Think Like Your Customer in 3 Steps

Think Like Your Customer in 3 Steps

Think like your customer

The Brain That Wouldn’t Die (1962)

Watching the US Track & Field Outdoor Championships this weekend put me in a reflective mood. My middle child loves the sport and is learning how much time and effort it takes these elite athletes to reach their potential. He can tell me all about building a base, developing strength, working up speed and the right way to taper before a big race.

It sounds a lot like business development.

The prep work determines our success. How much effort was put into knowing our customer before time spent with the “object of our desire”?

In this note I will give you some questions to help you think like your customers while you’re out developing new business. I’m going to start with this Abraham Lincoln quote:

“When I get ready to talk to people, I spend two thirds of the time thinking what they want to hear and one third thinking about what I want to say.”

Love it. The man was a communications genius.

The hardest part of new business development is getting out of our own heads and getting into our customer’s world. I’ll blame it on Budget or Quota or whatever we call our goal setting exercise. We start with a number, then we try to figure out how we’re going to get there. I understand the value of having a target, but once it’s tossed out onto the table, we need to move into a customer mode and put the focus on what kind of value we need to bring to them in order to hit our targets.

That’s Step 1: get off what’s important to you and make it into what’s important to them. 

An example: a small accounting firm wants to increase revenues by 10% this year. (the Budget) We’ll say that’s $150K on revenues of $1.5MM in the previous year. So far, we’re firmly in our own heads. It’s all about us. Let’s use a little trick to view that $150K number through our customer’s eyes. Ask yourself this:

“What value would I have to see in order to justify paying $150K to Greg’s accounting firm?”

For simplicity sake, I default to something I learned in my first sales job. Robert Reighter told me, “As long as you bring in 10X more than you take out of this company, you’ll always have a job.”

Made sense to me. Still makes sense as a general rule of thumb. Getting back to my friend’s accounting firm, we move off the $150K and move into “how do we provide $1.5MM more value to our clients this year?”

It’s a great question. I’d expand that to 10-15X so that “value provided” number looks like $1.5-2.25MM in additional value because that forces you to go out looking for problems to solve. Right? If you can find 10 $200K problems or 1 big $2.25MM problem to help your clients solve, you’re taking a step closer to reaching your goal.

Step 2: think about the places your customer will turn to when looking for help with the problems you solve. 

I am going to avoid the long discussion on identifying buyers that could creep in here and stick with a high level approach because we’re still in the planning phases. Right now, I’d suggest brainstorming in search of some insight about where your customer is going to go in search of answers.

What do they read? Think publications – websites/newspapers/magazines/trade rags etc.
Who influences them? Think outside influences (peers, gurus) and inside  influences (leaders, peers) as well as thought leaders in the industry.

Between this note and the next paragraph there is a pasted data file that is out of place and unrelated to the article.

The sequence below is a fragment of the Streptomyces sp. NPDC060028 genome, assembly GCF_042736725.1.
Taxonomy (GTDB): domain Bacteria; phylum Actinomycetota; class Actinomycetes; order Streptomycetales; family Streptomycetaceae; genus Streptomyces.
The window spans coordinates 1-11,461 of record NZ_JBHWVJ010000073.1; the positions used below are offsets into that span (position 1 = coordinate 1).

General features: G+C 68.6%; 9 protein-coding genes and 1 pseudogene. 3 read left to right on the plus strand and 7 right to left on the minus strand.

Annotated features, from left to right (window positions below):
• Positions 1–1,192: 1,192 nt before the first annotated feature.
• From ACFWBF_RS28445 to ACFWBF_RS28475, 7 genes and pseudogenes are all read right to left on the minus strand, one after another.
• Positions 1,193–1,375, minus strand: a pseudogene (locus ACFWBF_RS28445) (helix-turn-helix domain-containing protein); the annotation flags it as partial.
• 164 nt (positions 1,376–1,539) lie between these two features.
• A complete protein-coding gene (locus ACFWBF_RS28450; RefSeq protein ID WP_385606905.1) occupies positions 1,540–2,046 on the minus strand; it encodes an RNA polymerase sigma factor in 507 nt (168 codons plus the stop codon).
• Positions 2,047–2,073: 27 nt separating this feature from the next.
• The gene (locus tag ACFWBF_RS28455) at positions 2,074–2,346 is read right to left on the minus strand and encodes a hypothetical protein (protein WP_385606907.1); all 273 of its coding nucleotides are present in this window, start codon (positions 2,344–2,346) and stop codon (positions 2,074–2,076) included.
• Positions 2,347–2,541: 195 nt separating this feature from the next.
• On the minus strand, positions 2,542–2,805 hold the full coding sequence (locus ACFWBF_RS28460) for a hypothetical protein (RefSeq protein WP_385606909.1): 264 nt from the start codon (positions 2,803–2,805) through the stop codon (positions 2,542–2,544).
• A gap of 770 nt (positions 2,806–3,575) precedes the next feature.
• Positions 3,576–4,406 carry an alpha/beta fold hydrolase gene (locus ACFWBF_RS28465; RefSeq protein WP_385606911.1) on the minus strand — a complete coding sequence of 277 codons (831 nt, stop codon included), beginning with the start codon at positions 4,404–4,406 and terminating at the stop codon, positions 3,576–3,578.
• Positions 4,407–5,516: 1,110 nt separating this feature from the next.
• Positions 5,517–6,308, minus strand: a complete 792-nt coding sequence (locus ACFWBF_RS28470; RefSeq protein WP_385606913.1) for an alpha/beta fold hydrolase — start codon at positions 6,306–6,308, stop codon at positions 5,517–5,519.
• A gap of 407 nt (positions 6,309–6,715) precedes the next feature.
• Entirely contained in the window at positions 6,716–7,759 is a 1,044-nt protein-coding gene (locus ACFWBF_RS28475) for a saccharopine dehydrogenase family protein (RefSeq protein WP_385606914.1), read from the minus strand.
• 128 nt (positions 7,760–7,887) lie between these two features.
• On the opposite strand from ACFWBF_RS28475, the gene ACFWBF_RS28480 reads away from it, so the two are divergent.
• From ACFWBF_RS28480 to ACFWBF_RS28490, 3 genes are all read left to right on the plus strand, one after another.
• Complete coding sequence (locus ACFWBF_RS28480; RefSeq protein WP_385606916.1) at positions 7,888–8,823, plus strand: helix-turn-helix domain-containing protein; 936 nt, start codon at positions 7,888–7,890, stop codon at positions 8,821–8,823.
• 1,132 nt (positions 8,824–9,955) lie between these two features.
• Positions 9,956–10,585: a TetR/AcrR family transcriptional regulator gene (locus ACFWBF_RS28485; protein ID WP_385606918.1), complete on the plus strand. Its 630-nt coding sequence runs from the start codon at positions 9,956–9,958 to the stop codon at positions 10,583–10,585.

Are they involved in any outside organizations? Volunteering, continuing education, social circle etc.

The obvious reason for doing this is because it gives you some ideas on how to be discovered, but it also does a wonderful job of putting you into their shoes. The better you are at helping them, the easier it is to hit your goals. (trite but true)

Step 3: Start asking questions, making recommendations and keeping in touch. 

Here’s where I lose my professional services friends. “What? Are you suggesting that I give unsolicited advice?” Yes. Yes I am.

I’m suggesting that you know what problems you solve, you know how you’d solve them and you need to get in front of some buyers and offer your advice. In a nice way. “You have operations in 3 states. 2 of those states have new tax incentives for job creation that may help your company.” That’s a nice way of hinting at a benefit.

Here’s the trick. New business relies on Trust. That doesn’t come overnight. The previous statement coming from you and delivered to a current client is going to be perceived differently than having it delivered to a stranger. So work on turning that stranger into a stranger that trusts you and your advice.

Over time.

To do that, use a tool that manages these relationships. I’m a huge fan of auto-responders from email service providers like MailChimp or Aweber. I’ve seen people successfully use Outlook or Gmail too. The point is, get them into a database and drip content out to them. This was a staple of professional service marketing in the early 90s with newsletters and postcards and shows up today as email newsletters and blogs. As long as you’re providing value – providing perceived value – you’re allowed to stay in touch.

That’s how you build trust. Communicate with integrity, demonstrate consistency, and deliver on requests, right? New business has to start somewhere, so start now.

That’s how it’s done. Start expressing your goals in terms of benefits you provide customers, get into your customer’s head and look for solutions where they look for solutions, reach out them and stay in touch to build trust. 3 simple steps, but it’s not easy.

Good stuff.

About the Author: Greg Chambers is Chambers Pivot Industries. Get more business development ideas from Greg on Twitter.